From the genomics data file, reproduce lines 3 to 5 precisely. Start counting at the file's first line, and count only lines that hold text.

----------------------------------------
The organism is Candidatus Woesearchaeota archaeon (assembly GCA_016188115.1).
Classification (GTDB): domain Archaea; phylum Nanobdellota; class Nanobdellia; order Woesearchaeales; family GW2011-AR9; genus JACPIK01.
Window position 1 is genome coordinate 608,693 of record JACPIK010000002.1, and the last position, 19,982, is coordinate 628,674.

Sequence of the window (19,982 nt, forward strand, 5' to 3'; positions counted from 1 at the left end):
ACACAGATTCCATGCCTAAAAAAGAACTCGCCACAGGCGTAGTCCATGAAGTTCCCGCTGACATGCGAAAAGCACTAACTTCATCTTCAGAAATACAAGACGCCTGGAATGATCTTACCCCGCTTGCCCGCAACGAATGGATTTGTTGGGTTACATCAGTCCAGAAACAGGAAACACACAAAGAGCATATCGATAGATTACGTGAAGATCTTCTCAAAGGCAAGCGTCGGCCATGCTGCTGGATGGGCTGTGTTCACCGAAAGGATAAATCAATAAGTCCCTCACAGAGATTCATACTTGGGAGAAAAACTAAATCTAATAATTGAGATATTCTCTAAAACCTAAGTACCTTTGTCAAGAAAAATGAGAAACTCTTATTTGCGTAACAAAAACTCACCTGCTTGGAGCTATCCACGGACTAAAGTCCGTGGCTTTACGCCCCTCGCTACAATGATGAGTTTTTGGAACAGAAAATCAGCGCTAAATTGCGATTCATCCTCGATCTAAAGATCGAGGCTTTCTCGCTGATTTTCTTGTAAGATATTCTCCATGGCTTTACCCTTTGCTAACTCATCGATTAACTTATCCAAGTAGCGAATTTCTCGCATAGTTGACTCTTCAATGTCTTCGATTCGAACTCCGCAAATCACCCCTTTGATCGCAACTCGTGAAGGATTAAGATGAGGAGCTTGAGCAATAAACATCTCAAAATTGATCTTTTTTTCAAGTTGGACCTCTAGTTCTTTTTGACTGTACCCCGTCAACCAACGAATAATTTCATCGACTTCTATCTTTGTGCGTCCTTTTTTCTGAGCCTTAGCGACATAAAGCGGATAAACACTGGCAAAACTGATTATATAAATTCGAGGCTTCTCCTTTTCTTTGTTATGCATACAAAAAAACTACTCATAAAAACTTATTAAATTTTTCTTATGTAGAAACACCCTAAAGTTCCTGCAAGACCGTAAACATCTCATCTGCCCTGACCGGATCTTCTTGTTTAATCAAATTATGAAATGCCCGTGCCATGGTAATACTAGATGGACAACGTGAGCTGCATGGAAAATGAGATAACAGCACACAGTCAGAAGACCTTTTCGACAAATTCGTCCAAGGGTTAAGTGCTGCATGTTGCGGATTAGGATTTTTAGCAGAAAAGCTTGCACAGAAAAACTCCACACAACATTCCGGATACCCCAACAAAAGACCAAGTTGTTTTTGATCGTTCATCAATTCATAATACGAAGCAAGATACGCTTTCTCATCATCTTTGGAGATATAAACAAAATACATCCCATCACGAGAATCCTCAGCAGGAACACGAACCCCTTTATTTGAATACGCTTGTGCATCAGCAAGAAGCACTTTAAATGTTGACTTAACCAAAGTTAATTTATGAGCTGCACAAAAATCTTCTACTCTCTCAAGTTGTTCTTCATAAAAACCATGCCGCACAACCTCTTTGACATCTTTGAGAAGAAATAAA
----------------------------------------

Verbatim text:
Window position 1 is genome coordinate 608,693 of record JACPIK010000002.1, and the last position, 19,982, is coordinate 628,674.

Sequence of the window (19,982 nt, forward strand, 5' to 3'; positions counted from 1 at the left end):
ACACAGATTCCATGCCTAAAAAAGAACTCGCCACAGGCGTAGTCCATGAAGTTCCCGCTGACATGCGAAAAGCACTAACTTCATCTTCAGAAATACAAGACGCCTGGAATGATCTTACCCCGCTTGCCCGCAACGAATGGATTTGTTGGGTTACATCAGTCCAGAAACAGGAAACACACAAAGAGCATATCGATAGATTACGTGAAGATCTTCTCAAAGGCAAGCGTCGGCCATGCTGCTGGATGGGCTGTGTTCACCGAAAGGATAAATCAATAAGTCCCTCACAGAGATTCATACTTGGGAGAAAAACTAAATCTAATAATTGAGATATTCTCTAAAACCTAAGTACCTTTGTCAAGAAAAATGAGAAACTCTTATTTGCGTAACAAAAACTCACCTGCTTGGAGCTATCCACGGACTAAAGTCCGTGGCTTTACGCCCCTCGCTACAATGATGAGTTTTTGGAACAGAAAATCAGCGCTAAATTGCGATTCATCCTCGATCTAAAGATCGAGGCTTTCTCGCTGATTTTCTTGTAAGATATTCTCCATGGCTTTACCCTTTGCTAACTCATCGATTAACTTATCCAAGTAGCGAATTTCTCGCATAGTTGACTCTTCAATGTCTTCGATTCGAACTCCGCAAATCACCCCTTTGATCGCAACTCGTGAAGGATTAAGATGAGGAGCTTGAGCAATAAACATCTCAAAATTGATCTTTTTTTCAAGTTGGACCTCTAGTTCTTTTTGACTGTACCCCGTCAACCAACGAATAATTTCATCGACTTCTATCTTTGTGCGTCCTTTTTTCTGAGCCTTAGCGACATAAAGCGGATAAACACTGGCAAAACTGATTATATAAATTCGAGGCTTCTCCTTTTCTTTGTTATGCATACAAAAAAACTACTCATAAAAACTTATTAAATTTTTCTTATGTAGAAACACCCTAAAGTTCCTGCAAGACCGTAAACATCTCATCTGCCCTGACCGGATCTTCTTGTTTAATCAAATTATGAAATGCCCGTGCCATGGTAATACTAGATGGACAACGTGAGCTGCATGGAAAATGAGATAACAGCACACAGTCAGAAGACCTTTTCGACAAATTCGTCCAAGGGTTAAGTGCTGCATGTTGCGGATTAGGATTTTTAGCAGAAAAGCTTGCACAGAAAAACTCCACACAACATTCCGGATACCCCAACAAAAGACCAAGTTGTTTTTGATCGTTCATCAATTCATAATACGAAGCAAGATACGCTTTCTCATCATCTTTGGAGATATAAACAAAATACATCCCATCACGAGAATCCTCAGCAGGAACACGAACCCCTTTATTTGAATACGCTTGTGCATCAGCAAGAAGCACTTTAAATGTTGACTTAACCAAAGTTAATTTATGAGCTGCACAAAAATCTTCTACTCTCTCAAGTTGTTCTTCATAAAAACCATGCCGCACAACCTCTTTGACATCTTTGAGAAGAAATAAA